Thursday, October 1, 2009

October is Spina Bifida Awareness Month

I know a LOT of people focus on it being Breast Cancer Awareness Month. Don't get me wrong - that's a great and noble cause, too. But for me, October is about something else.

October is officially National Spina Bifida Awareness Month. So today, I will give you some information on Spina Bifida. Plus, I'll have a classic post from last year, over the weekend. (All of the following facts are from the Spina Bifida Association of America, except as noted.)

What is Spina Bifida? Spina Bifida is a neural tube defect, occurring in the first months of pregnancy, where the spinal column does not completely close up.

Over 185,000 Americans live with Spina Bifida, according to the latest tally from the Centers for Disease Control in Atlanta, Georgia. Nearly 1/2 live with the most serious form of Spina Bifida, called Myelomeningocele.

There are three forms of Spina Bifida.

Often called hidden Spina Bifida, the spinal cord and the nerves are usually normal and there is no opening on the back. In this relatively harmless form of Spina Bifida, there is a small defect or gap in a few of the small bones (vertebrae) that make up the spine.

There may be no motor or sensory impairments evident at birth. Subtle, progressive neurologic deterioration often becomes evident in later childhood or adulthood.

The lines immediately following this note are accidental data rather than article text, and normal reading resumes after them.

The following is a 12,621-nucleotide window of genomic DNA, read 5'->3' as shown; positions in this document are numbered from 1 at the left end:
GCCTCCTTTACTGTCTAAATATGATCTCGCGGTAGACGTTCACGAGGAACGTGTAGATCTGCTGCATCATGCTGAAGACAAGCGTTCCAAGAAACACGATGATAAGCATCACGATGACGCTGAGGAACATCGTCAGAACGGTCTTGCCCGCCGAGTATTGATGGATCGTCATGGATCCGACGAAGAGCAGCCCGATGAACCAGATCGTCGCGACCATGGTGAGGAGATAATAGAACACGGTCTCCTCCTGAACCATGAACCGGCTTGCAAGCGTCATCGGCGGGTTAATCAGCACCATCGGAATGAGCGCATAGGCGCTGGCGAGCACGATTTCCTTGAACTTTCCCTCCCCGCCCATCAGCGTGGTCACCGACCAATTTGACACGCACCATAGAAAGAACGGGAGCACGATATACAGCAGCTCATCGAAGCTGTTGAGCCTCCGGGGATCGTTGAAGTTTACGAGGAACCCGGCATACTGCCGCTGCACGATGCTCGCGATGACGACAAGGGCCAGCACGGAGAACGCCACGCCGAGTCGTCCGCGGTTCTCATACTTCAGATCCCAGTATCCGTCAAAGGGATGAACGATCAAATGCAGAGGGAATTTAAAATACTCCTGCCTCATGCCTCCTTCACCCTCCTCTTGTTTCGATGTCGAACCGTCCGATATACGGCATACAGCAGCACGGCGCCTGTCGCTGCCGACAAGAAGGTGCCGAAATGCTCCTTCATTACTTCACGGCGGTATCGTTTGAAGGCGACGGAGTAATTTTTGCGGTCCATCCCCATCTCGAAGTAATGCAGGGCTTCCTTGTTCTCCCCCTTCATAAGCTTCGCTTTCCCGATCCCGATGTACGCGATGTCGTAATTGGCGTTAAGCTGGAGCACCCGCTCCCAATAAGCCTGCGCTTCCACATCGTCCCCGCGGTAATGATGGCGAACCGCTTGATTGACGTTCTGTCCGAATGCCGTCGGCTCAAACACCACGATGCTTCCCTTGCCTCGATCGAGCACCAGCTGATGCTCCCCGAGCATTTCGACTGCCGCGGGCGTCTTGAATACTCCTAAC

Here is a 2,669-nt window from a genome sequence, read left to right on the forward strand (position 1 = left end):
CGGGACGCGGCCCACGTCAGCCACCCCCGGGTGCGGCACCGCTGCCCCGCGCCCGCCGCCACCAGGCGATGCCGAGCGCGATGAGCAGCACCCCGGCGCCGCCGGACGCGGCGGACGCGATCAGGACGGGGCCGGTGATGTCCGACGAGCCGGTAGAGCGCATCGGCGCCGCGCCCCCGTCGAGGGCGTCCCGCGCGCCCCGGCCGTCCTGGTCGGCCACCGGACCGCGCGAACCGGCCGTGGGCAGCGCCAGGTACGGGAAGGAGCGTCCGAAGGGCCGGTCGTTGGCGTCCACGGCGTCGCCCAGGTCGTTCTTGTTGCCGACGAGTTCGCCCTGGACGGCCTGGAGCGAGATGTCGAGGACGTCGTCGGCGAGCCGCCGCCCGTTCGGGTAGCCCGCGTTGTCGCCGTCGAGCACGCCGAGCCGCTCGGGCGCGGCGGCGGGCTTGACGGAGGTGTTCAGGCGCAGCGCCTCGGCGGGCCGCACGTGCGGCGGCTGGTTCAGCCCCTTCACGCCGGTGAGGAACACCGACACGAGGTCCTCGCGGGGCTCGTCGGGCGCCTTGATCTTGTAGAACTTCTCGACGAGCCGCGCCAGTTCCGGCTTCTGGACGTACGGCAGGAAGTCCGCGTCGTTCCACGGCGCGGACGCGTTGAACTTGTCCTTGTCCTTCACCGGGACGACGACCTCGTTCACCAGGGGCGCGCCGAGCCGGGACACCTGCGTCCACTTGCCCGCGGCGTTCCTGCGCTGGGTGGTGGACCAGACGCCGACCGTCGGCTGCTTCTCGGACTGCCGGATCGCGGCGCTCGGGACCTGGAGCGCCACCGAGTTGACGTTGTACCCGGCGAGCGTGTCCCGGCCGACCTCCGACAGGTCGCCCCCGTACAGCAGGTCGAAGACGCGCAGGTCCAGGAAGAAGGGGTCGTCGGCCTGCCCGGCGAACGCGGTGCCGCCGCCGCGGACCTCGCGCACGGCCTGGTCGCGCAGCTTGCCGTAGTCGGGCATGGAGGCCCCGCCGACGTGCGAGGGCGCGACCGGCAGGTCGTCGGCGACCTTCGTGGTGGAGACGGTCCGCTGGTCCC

In many instances, Spina Bifida Occulta is so mild that there is no disturbance of spinal function at all. Occulta can be diagnosed at any age.

The protective coatings (meninges) come through the open part of the spine like a sac that is pushed out. Cerebrospinal fluid is in the sac and there is usually no nerve damage. Individuals may suffer minor disabilities. Additional problems can develop later in life.

This form of Spina Bifida occurs when the meninges (protective covering of the spinal cord) and spinal nerves come through the open part of the spine. This is the most serious type of Spina Bifida, which causes nerve damage and more severe disabilities.

Spina Bifida costs over $532,000 per child. That's a LIFETIME cost. Staggering, isn't it? Here's an even more staggering statistic. In the US, total surgical and other medical costs for ALL of those with Spina Bifida is over 200 MILLION dollars. (These numbers are in mid-1980's US $$ - and so these are likely higher!)

What can be done to prevent Spina Bifida? The best course of action is for ANY woman who may become pregnant to be sure to take a multivitamin that contains Folic Acid, or Vitamin B9. The suggested dose for those women who do not have a history of pregnancies with Neural Tube Defects is 400 micrograms, while for those who have had a child with an NTD is 4,000 micrograms. Even if you're not planning on getting pregnant, this is the best bet just in case you DO become pregnant. Folic acid has been shown to reduce the incidence of Spina Bifida and other NTD's by 70 percent! However - there's no single cause, as in my case, it was due to the use of a herbicide called Agent Orange in Vietnam, which was found in 1997 to cause an increase in Spina Bifida incidents. There is currently a study that is trying to figure out what in a person's DNA causes Spina Bifida - and yours truly is planning to be a part of this study.

Is there a cure? Not currently. The effects can be reduced via pre-natal surgery, which is currently in a phase III clinical trial - but the surgery is not without risk to the mother and the unborn child and as such further study is needed.

So, there are the facts. I tried to keep it as simple as possible. Hopefully, this is easily understood by all of you. If you have any questions, please do not hesitate to contact me at or at and I'll either assist you myself, or find someone who can.

Courage + Belief = LIFE

1 comment:

Pat Jenkins said...

j mo let us hope october does bring more awareness of spina bifida...